Does the proposal include an auditing requirement?
The proposal includes an auditing requirement from a neutral, trusted, and experienced third party covering, at a minimum, the disclosure of the company's Scope 1 and Scope 2 emissions (everything except Scope 3 disclosures). Third-party attestation auditing requirement will phase in over two years, and will only apply to accelerated filers and large accelerated filers. This report should also include related disclosures about the attestation service provider. We see this as "limited" assurance of the ESG information being disclosed, which is less strict than a financial audit, but still requires working with a sustainability reporting partner organisation.
What stage is the proposal at?
The SEC’s initial proposal is currently open to a public comment period until June 10th, 2022 and will then review those comments and incorporate them into the final draft. If adopted, the rules will then go through a phase-in period that would require disclosures in filings made as early as 2024 for information in the 2023 fiscal year. The expectation is that the rule will pass in 2022, and be applied for 2023 (and beyond) reporting years.
Once the proposed SEC ruling is finalised, when would we need to comply by?
The proposed SEC rules include preliminary dates for compliance between 2023 and 2025, dependent on reporting company size. For size definitions and associated compliance, timeframes see the chart below from the SEC’s fact sheet that summarises the proposed timeline.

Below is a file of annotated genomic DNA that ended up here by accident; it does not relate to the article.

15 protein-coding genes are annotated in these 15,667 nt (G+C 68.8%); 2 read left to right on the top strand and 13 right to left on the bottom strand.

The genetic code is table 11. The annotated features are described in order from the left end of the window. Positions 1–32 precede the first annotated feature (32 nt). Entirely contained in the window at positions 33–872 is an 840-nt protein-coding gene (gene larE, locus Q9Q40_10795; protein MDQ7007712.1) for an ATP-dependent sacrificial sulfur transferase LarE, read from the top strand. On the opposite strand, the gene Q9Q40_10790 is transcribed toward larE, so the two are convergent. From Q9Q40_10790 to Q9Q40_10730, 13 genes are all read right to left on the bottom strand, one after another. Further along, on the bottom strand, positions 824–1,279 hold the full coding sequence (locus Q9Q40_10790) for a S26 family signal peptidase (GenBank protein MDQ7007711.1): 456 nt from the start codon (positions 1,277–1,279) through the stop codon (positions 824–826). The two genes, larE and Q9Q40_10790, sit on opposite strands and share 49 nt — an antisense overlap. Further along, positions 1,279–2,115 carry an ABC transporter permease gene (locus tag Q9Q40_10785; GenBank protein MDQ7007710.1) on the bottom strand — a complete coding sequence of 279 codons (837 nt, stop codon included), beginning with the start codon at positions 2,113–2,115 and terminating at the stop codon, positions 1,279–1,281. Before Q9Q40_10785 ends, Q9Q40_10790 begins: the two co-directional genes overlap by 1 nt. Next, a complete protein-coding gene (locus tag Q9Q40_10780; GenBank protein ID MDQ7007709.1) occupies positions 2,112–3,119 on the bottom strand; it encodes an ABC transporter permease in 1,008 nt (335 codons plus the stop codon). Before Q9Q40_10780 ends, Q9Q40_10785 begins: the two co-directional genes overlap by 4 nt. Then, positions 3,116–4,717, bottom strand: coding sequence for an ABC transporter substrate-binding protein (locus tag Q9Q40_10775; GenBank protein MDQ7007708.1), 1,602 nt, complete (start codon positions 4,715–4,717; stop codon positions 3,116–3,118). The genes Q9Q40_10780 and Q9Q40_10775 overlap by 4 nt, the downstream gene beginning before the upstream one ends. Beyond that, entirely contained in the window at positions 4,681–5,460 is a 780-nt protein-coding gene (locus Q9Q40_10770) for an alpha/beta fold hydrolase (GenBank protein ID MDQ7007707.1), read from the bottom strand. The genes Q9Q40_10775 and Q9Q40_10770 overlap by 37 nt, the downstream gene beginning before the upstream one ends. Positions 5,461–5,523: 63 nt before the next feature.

Should we wait to disclose emissions and/or targets until the SEC ruling is finalised?
- We do not recommend delaying the measurement and disclosure of emissions or emissions targets as the proposed SEC rules are closely aligned to current best practices.
- Alignment is a goal of the SEC to reduce the cost of compliance, and this is unlikely to change in the final rules.
How Greenstone's solutions can support carbon disclosure for SEC
Greenstone’s suite of sustainability, supply chain and investor ESG software solutions provide an integrated approach to addressing the challenge of both climate risk as well as Scope 1,2 and 3 emissions calculation and reporting. Greenstone’s Frameworks module, part of its Enterprise sustainability reporting software, has a TCFD tool to enable users to monitor Management Information and collect, analyse and report site-level climate change risks and opportunities. This will likely be aligned with the new SEC reporting requirements.
Providing a central hub for the collection and aggregation of Scope 1, 2 and 3 data and across all 15 Scope 3 categories, Greenstone’s solutions support businesses on their climate reporting journey, and will adapt as the SEC requirements come into fruition.
Learn more about SEC - Our 30-minute webinar helps companies understand the proposed rules and learn how to prepare their environmental data in accordance with the proposed legislation. Watch on demand below.